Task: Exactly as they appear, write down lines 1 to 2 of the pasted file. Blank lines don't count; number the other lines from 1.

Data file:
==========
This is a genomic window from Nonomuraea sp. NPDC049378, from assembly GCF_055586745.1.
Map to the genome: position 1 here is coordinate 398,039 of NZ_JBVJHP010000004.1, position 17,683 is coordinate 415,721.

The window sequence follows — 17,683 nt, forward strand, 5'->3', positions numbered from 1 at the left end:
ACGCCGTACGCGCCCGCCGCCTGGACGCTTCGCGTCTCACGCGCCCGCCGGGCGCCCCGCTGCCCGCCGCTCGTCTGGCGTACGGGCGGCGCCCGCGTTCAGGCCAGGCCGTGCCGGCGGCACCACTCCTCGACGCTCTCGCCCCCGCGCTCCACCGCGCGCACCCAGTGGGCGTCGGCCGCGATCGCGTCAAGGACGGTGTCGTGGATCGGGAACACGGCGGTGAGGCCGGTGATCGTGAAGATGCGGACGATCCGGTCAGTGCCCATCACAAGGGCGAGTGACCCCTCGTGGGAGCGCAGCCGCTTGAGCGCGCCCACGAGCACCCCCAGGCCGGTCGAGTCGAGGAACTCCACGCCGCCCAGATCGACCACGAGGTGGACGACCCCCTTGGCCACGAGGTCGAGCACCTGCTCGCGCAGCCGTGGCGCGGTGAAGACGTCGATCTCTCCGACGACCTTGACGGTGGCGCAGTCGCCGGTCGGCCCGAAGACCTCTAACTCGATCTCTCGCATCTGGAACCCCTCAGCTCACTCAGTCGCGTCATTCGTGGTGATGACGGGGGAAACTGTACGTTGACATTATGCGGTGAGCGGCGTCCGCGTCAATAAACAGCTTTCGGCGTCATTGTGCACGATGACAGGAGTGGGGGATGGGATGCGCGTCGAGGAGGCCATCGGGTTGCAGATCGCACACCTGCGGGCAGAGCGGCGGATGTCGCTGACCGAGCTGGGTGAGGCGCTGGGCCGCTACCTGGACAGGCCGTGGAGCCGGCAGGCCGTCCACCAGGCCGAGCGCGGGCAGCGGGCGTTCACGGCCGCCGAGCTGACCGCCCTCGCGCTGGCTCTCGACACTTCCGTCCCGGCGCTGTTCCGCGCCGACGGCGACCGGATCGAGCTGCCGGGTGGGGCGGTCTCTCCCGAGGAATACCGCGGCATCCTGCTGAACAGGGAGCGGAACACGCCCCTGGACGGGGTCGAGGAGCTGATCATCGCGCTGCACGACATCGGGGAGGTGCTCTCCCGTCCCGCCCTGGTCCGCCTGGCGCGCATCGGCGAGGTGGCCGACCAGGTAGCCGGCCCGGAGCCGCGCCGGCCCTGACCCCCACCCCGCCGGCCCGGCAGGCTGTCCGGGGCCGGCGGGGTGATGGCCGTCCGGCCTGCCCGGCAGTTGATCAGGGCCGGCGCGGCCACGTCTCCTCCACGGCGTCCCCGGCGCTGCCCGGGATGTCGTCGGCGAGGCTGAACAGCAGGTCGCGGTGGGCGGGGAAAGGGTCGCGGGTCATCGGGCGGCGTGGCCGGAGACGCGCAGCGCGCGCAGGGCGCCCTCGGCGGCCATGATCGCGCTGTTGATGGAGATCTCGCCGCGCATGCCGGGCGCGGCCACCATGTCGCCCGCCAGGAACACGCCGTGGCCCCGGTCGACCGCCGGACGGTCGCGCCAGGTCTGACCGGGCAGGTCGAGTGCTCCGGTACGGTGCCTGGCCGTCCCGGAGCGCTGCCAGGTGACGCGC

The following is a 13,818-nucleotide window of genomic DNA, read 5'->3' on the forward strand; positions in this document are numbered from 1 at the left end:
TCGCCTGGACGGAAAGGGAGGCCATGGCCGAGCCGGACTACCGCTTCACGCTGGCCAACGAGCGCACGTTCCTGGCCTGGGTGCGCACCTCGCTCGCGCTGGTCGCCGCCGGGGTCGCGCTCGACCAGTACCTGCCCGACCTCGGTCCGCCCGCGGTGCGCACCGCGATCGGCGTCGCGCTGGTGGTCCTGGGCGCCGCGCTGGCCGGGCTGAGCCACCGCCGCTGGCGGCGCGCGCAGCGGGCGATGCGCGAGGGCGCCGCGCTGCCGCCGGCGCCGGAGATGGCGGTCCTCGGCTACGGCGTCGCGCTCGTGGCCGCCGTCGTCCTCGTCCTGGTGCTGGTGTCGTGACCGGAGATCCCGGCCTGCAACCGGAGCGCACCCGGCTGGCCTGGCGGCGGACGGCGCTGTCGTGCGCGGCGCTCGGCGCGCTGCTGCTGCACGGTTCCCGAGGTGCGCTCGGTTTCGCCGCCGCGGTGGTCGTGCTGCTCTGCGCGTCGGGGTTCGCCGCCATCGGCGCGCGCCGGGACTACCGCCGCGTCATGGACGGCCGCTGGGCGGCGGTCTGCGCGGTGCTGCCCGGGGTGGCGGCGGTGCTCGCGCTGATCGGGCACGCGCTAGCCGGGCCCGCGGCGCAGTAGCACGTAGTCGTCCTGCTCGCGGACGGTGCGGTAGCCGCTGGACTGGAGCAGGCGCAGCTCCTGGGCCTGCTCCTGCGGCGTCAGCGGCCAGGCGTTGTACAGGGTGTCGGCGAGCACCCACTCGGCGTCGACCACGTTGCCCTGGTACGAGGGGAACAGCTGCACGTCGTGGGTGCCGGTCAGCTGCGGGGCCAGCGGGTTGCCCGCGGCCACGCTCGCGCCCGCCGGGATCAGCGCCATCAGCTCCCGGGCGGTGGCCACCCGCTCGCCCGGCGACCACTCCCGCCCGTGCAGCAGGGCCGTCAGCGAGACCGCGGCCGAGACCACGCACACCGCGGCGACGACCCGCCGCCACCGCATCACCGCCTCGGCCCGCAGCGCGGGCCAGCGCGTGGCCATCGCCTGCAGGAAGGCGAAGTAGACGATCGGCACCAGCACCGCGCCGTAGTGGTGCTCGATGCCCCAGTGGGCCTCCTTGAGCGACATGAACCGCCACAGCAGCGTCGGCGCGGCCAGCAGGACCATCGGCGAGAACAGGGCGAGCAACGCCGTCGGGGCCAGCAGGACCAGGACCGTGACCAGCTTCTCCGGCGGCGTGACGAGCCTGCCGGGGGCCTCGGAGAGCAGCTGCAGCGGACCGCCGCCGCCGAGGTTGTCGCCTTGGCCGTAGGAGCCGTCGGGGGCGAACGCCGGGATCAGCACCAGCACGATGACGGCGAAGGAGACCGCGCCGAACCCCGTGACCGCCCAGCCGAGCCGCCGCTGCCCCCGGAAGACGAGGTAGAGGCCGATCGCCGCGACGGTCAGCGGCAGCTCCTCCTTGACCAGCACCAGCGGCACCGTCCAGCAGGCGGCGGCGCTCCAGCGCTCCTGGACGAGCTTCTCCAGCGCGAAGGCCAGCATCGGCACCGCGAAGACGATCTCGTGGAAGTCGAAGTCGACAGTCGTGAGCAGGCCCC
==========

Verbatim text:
This is a genomic window from Nonomuraea sp. NPDC049378, from assembly GCF_055586745.1.
Map to the genome: position 1 here is coordinate 398,039 of NZ_JBVJHP010000004.1, position 17,683 is coordinate 415,721.